Let me share this story with you. I faced a strange incident last Saturday. My web server was flooded with thousands of GET HTTP requests generated by WordPress blogs. Those connections apparently seemed legit. The “attack“, let’s call it like this in a first time even if I don’t think it was one, occurred Saturday PM between 17:00 & 18:00 PM (GMT+1). A first bunch of requests hit the servers starting from 15:54 and the real food occurred one hour later as you can see on the timeline below.
The biggest peak of requests was around 325 connections/second. Enough to put my server in trouble but not enough to conduct an real attack. That’s why I’m thinking about a misconfiguration. Another clue that helped me to categorize the incident: it was very (too?) easy to block. The traffic was easy to catch via a simple pattern. How did I detect the problem?Â I was notified by my tools in place:
- High CPU usage and low free memory on the web server (health monitoring)
- Unusual HTTP traffic (log management)
- Amount of traffic originating from same IPs
- Number of requests/sec (behavior)
The received requests were very simple and hit only one of the websites hosted on the box (www.leakedin.com):
18.104.22.168:36261 - - [09/Mar/2013:15:54:20 +0100] "GET / HTTP/1.0" 200 33393 "-" "WordPress/3.5; http://www.finserv.co.za"
Nothing suspicious in the payloads, even mod_security did not fired any alert during the flood! I also had time to capture some traffic into pcap files, nothing wrong except the amount of requests. Once the problem identified, my first priority was to come back to a stable environment (containment). My first idea was to block all “bad” requests based on the User-Agent. The UA were those used by WordPress: “WordPress/<version>; <blog_url>“. This simple Apache configuration did the job:
SetEnvIfNoCase User-Agent WordPress block <Directory "/xxxx/xxxx/xxxx"> Order allow,deny Allow from all Deny from env=block </Directory>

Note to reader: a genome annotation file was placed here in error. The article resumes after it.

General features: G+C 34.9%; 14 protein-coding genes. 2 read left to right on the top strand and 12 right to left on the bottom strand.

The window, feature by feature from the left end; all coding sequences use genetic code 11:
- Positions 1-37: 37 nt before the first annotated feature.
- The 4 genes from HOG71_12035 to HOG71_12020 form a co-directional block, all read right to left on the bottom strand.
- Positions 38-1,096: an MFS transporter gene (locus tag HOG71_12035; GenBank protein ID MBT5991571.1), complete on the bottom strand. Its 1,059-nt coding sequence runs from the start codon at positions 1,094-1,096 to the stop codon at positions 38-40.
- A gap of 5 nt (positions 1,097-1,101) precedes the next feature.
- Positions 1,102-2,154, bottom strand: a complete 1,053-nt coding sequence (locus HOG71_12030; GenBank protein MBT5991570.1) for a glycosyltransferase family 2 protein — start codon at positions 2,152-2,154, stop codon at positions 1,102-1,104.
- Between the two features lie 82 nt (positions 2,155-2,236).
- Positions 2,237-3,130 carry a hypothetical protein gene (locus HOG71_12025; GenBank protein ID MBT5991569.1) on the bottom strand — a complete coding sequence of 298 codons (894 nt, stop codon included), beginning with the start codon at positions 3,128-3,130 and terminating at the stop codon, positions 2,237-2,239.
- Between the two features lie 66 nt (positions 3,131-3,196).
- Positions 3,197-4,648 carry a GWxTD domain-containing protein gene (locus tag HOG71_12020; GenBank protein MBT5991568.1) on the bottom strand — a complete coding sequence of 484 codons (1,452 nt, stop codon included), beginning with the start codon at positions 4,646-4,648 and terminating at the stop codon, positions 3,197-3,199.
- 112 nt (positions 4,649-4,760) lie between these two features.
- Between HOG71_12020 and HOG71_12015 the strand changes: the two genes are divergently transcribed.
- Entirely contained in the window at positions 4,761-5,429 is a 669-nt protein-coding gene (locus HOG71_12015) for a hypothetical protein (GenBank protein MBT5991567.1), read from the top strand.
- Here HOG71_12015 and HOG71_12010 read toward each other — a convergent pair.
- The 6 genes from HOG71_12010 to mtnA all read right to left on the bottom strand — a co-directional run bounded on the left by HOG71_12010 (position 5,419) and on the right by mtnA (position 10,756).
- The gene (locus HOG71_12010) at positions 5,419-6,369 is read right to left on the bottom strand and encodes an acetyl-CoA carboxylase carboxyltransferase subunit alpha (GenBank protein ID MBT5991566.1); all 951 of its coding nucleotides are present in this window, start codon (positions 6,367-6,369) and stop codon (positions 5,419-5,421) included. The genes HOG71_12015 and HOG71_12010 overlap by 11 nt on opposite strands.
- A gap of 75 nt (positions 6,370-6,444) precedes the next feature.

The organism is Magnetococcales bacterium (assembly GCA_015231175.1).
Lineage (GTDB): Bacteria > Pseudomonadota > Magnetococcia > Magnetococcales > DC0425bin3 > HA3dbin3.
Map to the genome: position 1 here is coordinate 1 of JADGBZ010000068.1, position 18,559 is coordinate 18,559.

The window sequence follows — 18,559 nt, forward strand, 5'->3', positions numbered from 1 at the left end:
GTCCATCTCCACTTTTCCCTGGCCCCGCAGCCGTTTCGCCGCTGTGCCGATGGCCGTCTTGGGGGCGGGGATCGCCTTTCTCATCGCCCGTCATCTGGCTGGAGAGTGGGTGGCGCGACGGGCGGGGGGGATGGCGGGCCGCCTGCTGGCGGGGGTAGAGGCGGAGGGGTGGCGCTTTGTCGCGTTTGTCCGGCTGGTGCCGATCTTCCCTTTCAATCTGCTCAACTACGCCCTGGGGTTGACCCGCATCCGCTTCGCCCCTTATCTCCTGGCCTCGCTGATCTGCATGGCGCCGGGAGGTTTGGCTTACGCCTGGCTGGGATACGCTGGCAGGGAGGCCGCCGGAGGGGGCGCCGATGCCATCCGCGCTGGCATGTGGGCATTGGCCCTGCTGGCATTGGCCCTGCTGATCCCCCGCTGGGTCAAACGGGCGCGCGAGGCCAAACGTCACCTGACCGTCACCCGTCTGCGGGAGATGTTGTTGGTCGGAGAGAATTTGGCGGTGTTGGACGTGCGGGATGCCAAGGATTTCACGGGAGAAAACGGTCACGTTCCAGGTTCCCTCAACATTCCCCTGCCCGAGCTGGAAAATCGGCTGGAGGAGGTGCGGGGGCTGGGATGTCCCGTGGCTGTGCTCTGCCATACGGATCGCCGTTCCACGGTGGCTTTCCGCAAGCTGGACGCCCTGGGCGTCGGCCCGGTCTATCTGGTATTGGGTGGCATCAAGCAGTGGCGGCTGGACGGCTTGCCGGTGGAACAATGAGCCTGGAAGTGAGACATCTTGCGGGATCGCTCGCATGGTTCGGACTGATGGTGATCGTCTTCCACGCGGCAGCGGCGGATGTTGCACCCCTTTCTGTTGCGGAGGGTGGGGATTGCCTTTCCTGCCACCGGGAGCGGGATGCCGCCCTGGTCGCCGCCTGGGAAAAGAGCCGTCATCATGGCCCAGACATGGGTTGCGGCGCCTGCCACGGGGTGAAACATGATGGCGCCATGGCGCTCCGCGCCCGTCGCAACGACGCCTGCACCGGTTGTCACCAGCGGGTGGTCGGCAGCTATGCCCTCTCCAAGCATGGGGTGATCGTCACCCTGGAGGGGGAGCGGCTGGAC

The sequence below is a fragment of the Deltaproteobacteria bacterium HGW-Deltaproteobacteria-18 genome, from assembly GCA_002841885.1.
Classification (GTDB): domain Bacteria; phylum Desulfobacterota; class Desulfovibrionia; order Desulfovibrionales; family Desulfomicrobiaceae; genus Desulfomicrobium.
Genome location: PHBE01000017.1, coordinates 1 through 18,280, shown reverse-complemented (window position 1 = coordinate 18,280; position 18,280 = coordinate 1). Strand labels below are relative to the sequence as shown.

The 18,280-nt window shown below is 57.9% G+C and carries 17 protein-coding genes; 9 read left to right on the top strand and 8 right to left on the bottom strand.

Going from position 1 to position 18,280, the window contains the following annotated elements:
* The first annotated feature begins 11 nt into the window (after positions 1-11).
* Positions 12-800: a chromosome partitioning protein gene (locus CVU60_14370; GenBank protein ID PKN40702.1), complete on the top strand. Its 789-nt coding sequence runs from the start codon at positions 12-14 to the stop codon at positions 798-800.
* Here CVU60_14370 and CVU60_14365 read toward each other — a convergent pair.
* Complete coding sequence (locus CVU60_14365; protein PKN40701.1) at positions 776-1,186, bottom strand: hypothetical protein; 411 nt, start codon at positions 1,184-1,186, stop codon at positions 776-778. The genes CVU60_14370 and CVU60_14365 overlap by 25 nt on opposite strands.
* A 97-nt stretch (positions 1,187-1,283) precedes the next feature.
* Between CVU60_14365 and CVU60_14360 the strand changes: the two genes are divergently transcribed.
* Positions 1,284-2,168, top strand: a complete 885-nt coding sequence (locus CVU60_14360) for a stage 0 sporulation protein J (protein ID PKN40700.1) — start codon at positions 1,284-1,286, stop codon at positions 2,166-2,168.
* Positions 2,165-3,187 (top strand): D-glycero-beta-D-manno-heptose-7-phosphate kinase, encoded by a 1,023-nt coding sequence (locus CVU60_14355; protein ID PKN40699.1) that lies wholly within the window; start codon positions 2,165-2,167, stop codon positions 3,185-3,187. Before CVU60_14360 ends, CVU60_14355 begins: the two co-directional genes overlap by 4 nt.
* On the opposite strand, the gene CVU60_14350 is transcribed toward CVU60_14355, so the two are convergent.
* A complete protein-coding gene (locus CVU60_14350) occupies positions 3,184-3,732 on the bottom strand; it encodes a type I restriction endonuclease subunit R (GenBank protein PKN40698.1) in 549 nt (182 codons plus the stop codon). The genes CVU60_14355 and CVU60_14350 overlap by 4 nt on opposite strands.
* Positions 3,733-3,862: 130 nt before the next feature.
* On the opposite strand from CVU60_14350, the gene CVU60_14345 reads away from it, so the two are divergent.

It worked during a few minutes but this quick fix only prohibited the remote hosts to grab data from the server. All requests were still processed and returned a 403 instead of 200 error. The second idea was to limit the number of concurrent sessions allowed for www.leakedin.com. This was implemented via mod_bandwidth:
<Directory "/xxxx/xxxx/xxxx"> BandWidthModule on MaxConnection all 10 </Directory>
This time, it was successful and the situation came back to a stable (managable) server. Time for investigations! I extracted useful data from my log files and did some researches. First, some stats:
- 761395 GET requests
- Coming from 624 unique IP addresses
- Coming from 562 different blog addresses (grabbed from UA strings)
- Coming from 28 different WordPress versions (non obfuscated)
The amount of hits per IP addresses was stable as seen in the char below. The first IP addresses hosted more than one blog (shared platform).
Where are those websites came from?
The logged IP addresses were indeed the one of the blogs mentionned in the UA strings (not fake). Â What about the different blogs? They were not compromized (I just tested some using urlquery.net) and are alive. The content does not help me to understand the issue: different languages, multiple topics, most of them are not related to IT or close to leakedin.com. I searched for “leakedin.com” on them, no hit returned!
Having multiple versions of WordPress (from very old to the latest one) tend to prove that it’s not an exploit. Some blogs that I visited were not updated since 2011!Â What was the origin of this problem? I don’t have a clue. If you have more information or ideas to share, feel free to post comments!
A final remark: The number of outdated WordPress versions is impressive! The oldest one detected was 2.8.3!